In the last 12 months:
– More than 6000 visitors from 143 countries visited PADDDtracker.org.
– Dozens of new PADDD events were identified by users .
– We published research on PADDD in Africa, Asia, Latin America and the Caribbean.
(you can read it here in Biological Conservation: http://www.sciencedirect.com/science/article/pii/S000632071300400X)
To coincide with the one year anniversary of PADDDtracker.org, we are released a freely downloadable PADDD dataset. You can find it here: http://www.padddtracker.org/resources/data-downloads/padddtrackerorg-data-release-version-10.)
As conservationists, we often have the creation of protected areas or wildlife reserves as our end goal. It’s easy to see them as the holy grail of a conservation campaign, and their designation as a pat on the back for a job well done.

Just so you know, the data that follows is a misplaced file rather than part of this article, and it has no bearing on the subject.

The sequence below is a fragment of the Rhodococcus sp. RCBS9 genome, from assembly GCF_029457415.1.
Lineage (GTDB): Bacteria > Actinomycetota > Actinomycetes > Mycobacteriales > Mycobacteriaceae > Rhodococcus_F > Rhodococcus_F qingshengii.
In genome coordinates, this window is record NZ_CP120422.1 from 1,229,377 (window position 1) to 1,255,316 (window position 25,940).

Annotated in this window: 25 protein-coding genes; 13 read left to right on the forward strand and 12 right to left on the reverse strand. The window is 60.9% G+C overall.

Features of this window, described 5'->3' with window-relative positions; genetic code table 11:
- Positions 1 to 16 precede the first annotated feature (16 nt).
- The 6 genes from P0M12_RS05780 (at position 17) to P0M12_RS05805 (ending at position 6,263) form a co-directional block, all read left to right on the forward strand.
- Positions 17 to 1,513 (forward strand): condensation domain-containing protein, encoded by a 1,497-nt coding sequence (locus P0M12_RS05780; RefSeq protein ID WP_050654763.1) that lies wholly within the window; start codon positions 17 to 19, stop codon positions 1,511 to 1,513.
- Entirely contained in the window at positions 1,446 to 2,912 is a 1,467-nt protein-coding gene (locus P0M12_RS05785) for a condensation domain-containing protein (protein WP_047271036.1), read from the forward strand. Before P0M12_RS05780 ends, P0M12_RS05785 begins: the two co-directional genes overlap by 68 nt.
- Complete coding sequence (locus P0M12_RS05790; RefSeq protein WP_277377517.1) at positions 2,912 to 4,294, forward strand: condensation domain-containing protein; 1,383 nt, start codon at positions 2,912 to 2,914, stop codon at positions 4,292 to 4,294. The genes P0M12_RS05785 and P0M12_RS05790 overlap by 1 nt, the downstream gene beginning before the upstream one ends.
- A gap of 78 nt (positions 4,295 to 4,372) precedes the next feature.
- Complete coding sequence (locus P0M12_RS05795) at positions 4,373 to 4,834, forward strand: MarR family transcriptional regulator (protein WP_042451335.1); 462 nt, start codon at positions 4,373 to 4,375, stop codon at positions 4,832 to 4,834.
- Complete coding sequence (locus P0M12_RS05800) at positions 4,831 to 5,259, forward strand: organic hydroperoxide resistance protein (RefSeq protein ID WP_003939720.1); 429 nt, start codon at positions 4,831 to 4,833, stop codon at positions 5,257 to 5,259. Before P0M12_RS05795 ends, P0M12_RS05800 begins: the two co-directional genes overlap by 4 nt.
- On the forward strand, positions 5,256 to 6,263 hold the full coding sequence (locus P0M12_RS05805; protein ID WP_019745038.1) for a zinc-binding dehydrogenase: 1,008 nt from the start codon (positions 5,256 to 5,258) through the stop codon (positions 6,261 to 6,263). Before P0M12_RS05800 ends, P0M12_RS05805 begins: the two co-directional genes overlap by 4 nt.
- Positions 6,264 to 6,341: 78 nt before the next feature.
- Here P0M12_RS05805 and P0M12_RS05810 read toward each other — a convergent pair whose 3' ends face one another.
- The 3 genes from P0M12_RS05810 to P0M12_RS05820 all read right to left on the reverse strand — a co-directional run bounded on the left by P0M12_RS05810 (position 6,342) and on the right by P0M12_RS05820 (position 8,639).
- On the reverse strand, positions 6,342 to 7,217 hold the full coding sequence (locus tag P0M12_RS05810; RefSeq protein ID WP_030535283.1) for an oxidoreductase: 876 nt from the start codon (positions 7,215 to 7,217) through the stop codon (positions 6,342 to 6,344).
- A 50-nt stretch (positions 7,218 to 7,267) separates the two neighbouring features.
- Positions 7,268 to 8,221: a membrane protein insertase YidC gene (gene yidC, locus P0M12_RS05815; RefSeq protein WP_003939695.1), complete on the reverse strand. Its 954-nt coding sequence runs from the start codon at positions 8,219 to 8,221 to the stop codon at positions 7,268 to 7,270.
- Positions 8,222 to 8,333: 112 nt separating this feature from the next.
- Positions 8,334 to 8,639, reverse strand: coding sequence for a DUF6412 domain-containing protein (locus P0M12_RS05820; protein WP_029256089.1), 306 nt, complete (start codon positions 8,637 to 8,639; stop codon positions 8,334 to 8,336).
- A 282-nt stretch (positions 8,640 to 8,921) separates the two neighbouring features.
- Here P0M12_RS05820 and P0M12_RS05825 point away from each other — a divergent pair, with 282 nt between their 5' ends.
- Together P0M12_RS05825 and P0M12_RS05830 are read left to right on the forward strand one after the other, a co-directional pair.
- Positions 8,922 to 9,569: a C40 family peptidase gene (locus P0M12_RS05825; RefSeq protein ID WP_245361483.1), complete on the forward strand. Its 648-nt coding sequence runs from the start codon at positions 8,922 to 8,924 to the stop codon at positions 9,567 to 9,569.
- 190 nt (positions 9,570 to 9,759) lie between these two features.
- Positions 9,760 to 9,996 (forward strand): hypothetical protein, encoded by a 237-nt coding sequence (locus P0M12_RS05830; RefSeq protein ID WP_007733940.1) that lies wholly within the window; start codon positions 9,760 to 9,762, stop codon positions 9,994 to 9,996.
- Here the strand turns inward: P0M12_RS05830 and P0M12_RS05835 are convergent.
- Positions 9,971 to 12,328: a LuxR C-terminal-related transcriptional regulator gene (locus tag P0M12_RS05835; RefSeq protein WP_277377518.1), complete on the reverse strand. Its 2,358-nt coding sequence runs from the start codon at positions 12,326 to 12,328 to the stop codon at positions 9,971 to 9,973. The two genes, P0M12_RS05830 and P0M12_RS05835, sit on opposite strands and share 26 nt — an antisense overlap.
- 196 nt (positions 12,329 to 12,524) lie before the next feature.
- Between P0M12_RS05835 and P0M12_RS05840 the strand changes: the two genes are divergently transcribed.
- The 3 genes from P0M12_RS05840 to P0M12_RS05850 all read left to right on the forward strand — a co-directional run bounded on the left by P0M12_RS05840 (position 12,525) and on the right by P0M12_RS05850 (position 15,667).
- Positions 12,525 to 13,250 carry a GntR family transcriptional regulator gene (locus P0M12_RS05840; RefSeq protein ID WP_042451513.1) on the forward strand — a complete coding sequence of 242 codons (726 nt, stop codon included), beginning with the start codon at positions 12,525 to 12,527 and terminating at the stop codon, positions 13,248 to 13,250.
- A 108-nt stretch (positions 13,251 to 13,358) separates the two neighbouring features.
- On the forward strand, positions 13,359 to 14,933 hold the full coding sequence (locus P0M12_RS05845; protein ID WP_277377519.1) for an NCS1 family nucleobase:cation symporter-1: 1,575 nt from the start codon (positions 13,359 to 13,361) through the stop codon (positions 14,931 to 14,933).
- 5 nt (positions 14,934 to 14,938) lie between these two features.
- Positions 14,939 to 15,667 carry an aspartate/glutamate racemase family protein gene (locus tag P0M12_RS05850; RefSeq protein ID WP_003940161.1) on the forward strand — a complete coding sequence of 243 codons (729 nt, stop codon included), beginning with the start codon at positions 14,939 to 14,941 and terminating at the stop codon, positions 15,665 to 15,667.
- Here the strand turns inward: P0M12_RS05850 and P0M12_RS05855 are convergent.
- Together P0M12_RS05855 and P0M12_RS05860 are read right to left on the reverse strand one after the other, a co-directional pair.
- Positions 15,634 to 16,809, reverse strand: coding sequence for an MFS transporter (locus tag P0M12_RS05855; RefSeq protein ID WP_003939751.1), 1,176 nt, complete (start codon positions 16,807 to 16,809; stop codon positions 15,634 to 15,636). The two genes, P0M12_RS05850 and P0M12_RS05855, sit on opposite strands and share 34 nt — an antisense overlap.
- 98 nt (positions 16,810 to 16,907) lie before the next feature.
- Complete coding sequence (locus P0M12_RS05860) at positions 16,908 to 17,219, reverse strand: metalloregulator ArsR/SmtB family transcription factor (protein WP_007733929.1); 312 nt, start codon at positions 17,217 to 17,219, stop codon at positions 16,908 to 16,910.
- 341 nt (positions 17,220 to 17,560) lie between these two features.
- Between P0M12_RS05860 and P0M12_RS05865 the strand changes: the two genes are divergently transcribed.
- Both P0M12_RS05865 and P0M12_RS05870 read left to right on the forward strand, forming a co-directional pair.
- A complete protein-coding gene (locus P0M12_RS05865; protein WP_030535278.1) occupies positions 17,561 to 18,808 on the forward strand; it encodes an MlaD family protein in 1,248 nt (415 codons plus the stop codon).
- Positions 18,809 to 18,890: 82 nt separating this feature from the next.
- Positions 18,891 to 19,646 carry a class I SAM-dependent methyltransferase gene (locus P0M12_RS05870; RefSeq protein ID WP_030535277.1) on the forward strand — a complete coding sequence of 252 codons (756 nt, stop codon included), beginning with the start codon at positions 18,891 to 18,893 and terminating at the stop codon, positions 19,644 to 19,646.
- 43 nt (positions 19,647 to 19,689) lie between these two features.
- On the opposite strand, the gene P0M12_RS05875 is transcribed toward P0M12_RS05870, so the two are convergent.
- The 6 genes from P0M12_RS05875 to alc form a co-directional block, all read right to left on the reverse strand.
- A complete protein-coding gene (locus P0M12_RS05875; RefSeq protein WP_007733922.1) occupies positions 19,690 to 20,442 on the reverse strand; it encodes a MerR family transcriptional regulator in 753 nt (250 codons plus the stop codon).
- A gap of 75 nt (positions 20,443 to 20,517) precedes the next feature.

Sometimes everyone lives happily ever after, which is great! But unfortunately it doesn’t always work like that. As existing reserves come under increasing pressure bad things – like the three D’s – can happen. This is what a new site called PADDDtracker is all about.
Recent research has identified ‘widespread but largely overlooked’ :
Here’s a great article from Mongabay describing the concept and need behind the idea.
You can help!
The best part is that anyone, anywhere can contribute their knowledge to the site by adding or editing an event on the map. It’s another cracking example of Citizen Science in action. So if you haven’t already, head over and take a look.